Polk State students and faculty: Math courses online? You’ve got this

Posted on by Polk Newsroom

As Polk State College prepares for the Fall 2020 Semester, which starts on August 17, students and faculty alike are sharing support, resources, and some words of encouragement to dispel fear about taking classes online.

The majority of classes will remain online for the fall, and Polk State offers a variety of options in the online environment, with faculty continuing to work diligently to provide an exceptional level of instruction and similar class experiences virtually.

Through Canvas, the College’s online course delivery system, classes can take place in real-time where students and instructors meet in a virtual space, or on the student’s schedule with self-guided lessons, pre-recorded video content, and more.

The online environment can seem intimidating and throwing math into the mix could cause anxiety for some students. But faculty and students who have been successful in math online share that the support and resources are in place to provide the instruction and extra help students may need.

“Students should not give up on math,” student Michelle Williams said. “The more you try, the more you will understand it.”

Williams took Developmental Math II and Intermediate Algebra online and praised Professor of Mathematics Bonny Hardesty for making the class enjoyable and low stress, especially in the online environment, she said.

“Professor Hardesty provided everything we could use as learning resources, including notes in a variety of formats such as PDFs, printables, and videos,” Williams explained. “Professor Hardesty gives her students time to study and enough mathematical problems to practice until we have learned how to solve each problem. She is also easy to reach when you have questions and she is very understanding.”



Polk State’s faculty remain flexible with students and have taken their input in developing their online courses. Professor of Mathematics Gregory Toole, for example, will offer his Intermediate Algebra, College Algebra, and Calculus I courses in an asynchronous format that allows students to access lessons and complete assignments on their own schedules.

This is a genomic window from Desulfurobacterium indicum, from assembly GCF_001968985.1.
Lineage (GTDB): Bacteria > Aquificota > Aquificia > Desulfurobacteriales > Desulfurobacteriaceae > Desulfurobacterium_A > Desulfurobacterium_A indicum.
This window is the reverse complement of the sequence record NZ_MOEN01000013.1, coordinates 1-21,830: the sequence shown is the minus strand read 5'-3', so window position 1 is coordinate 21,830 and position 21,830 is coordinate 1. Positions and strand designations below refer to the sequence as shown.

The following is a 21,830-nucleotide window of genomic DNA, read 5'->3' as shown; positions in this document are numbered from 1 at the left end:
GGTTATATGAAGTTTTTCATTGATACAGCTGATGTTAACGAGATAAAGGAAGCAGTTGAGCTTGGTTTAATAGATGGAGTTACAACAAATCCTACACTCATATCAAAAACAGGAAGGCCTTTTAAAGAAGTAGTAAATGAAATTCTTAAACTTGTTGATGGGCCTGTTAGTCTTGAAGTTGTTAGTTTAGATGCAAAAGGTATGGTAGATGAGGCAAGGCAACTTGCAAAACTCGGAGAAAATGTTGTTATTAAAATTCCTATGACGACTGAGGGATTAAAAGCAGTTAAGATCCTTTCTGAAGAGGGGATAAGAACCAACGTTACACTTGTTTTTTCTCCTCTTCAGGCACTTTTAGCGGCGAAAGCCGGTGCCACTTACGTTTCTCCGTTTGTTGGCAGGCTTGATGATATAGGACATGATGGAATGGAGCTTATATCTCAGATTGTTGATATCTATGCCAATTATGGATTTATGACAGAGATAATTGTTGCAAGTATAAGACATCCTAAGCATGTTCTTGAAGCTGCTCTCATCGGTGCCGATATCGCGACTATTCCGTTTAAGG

“My students have told me that this format meshes well with their work and family schedules,” Toole said. This is critical as 74 percent of Polk State’s students attend college part-time.

When signing up for courses in Passport, students should check the course notes to ensure that they understand the course format and how online instruction will take place.

In addition to resources available at the College level, professors have integrated tools into their online classes for students to easily access during lessons and while completing coursework. Toole’s classes integrate MyMathLab or WebAssign for homework, quizzes, and tests.

“These programs have built-in resources that walk students through an example if they get stuck during their homework,” he explained. “They also have a button on every homework example that lets students email me the exact math problem they are working on so they can ask me for help.”

Additionally, professors are communicating regularly and maintaining flexible work hours to ensure they are available to help students when they need it. Toole has created a Google Voice number for students to text questions in addition to email and the tools available within MyMathLab and WebAssign.

“Don’t be shy about asking your professor for help; that’s what we’re here for,” he said. “Don’t be afraid to ask your professor for an extension if you miss a due date; we are all facing these unusual circumstances together and being flexible to adapt to students’ needs is key.”

He also encourages students to keep up with their coursework and due dates, “so you don’t dig a hole for yourself,” he added.

Williams provided similar advice for her peers.

“Even though there is COVID-19, and I know it has affected our daily lives, I still manage to try to enjoy my classes and my life,” she shared. “Be positive, because thinking negatively will never help you, and do not take shortcuts.”

“Avoid using math apps that will help you with your homework but will help you fail your exams. The resources that I use are my professor’s lectures, YouTube videos, and Google. I am thankful that we have many resources that we can use nowadays. The internet is big, so use it wisely,” Williams added. “The key is, I set my mind to focus and not think that it is hard. As soon as I understand the problem, all I want to do is solve it.”

“It feels great getting the correct answer! That’s the most enjoyable part.”